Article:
Close to Custom: Tailfin Frame Bag Review


Close to Custom: Tailfin Frame Bag Review

Today, Tailfin announced the newest addition to its growing product lineup: a collection of half and wedge-frame bags available in a whopping nine sizes for close to custom fit on a wide variety of bikes. Josh has been riding with one of the half-frame bags for the past few weeks on his Scarab Paramo Ulrtra gravel bike and, below, offers an overview of the product lineup and initial thoughts on these new weatherproof bags…

Tailfin Frame Bags

If you follow ultra racing even casually, you’ve probably already seen Tailfin’s newest products. The brand has been prototyping and testing a couple versions of framebags for a while now and many of their supported riders have been using them on race bikes. Aimed primarily at dropbar road and gravel bikes, these narrow Q-factor half and wedge-style frame bags come in a total of nine different sizes. This amounts to a lot of riders being able to find a pretty dang near custom fit for their bike.

Check out Tailfin’s handy frame bag sizing tool for fit inquiries.

Quick Hits

  • Nine sizes of half and wedge-style frame bags.
  • Volumes from 1.9L to 6.5 Litre. Suiting bike sizes from 47 to 61 cm.
  • Panels adapt to bike frame geometry
  • Internal carbon space frame
  • Carbon side struts support zip performance and reduce bulging, minimizing knee rub
  • 3D-tapered shaping designed to prevent knee rub
  • Size-specific zips and tuned carbon struts
  • V-Mounts attachment points
  • Left side access ‘map’ pocket features a stretch mesh divider
  • Internal organization pockets
  • Welded Hypalon and Ripstop
  • Nylon construction and waterproof zips for weatherproofing.
  • User replaceable hardware
  • Hydration hose/cable port at the front of bag
  • Price: £95/$120/110€ – £125/$160/150€ (size dependent)

Even before sending their riders out with bags for testing, Tailfin designers compiled research – surveying their customer base (over 500 participants) and evaluating other brands – to inform the product line. They quickly realized that to achieve the same “Tailfin Universal Fit” as most of their other products, they would need to make lots of bag sizes in two different shapes.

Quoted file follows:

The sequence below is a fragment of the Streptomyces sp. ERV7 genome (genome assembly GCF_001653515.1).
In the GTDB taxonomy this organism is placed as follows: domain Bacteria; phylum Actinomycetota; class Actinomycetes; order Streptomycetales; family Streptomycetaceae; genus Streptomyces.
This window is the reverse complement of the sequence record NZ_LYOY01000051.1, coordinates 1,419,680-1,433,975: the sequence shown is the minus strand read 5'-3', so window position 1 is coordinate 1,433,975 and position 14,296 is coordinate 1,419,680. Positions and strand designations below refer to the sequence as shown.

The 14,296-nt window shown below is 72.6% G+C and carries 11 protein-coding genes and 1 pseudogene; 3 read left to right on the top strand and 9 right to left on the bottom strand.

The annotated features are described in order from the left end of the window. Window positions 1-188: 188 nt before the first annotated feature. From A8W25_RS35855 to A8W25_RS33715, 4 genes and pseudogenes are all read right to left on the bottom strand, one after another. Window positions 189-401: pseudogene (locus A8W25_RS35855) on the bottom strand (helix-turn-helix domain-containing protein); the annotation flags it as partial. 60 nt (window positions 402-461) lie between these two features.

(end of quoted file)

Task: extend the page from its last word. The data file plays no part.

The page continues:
Minimizing knee rub and limiting floppiness were also important considerations, so Tailfin designed a carbon fiber “space frame” running along the tops of bags. This, combined with removable carbon “space struts” along the sides of the bags, helps prevent bulging and limits zipper tension. There is a hydration port at the nose of the bag that can also be used to slide the struts out if the user wants a more flexible bag.

Speaking of zippers, Tailfin sourced a custom waterproof zip system for the frame bags that is said to “hold teeth under tension while shut.” Waterproof zippers have been the weak point of many weatherproof bags in the past, and Tailfin hopes to avoid unnecessary failures with the removable supports as well as aligning zipper sizes with bag sizing – from a Number 6 on smaller bags to a Number 10 on the larger ones. The zip puller has also been crafted to reduce rattling.

As with Tailfin’s other products, the bags are made of welded Hypalon and Ripstop Nylon material. They are only available in black.

On the interior, two carbon rods run the length of the bag top and connect to the series of V-mounts that attach the bag to a bike frame. Each side has a zippered opening, with the drive side offering a larger cavity and the opposite allowing just enough space for flat objects like maps, Stroop waffles, etc. Both sections have lighter color nylon divider panels and sewn pockets for organizing small items.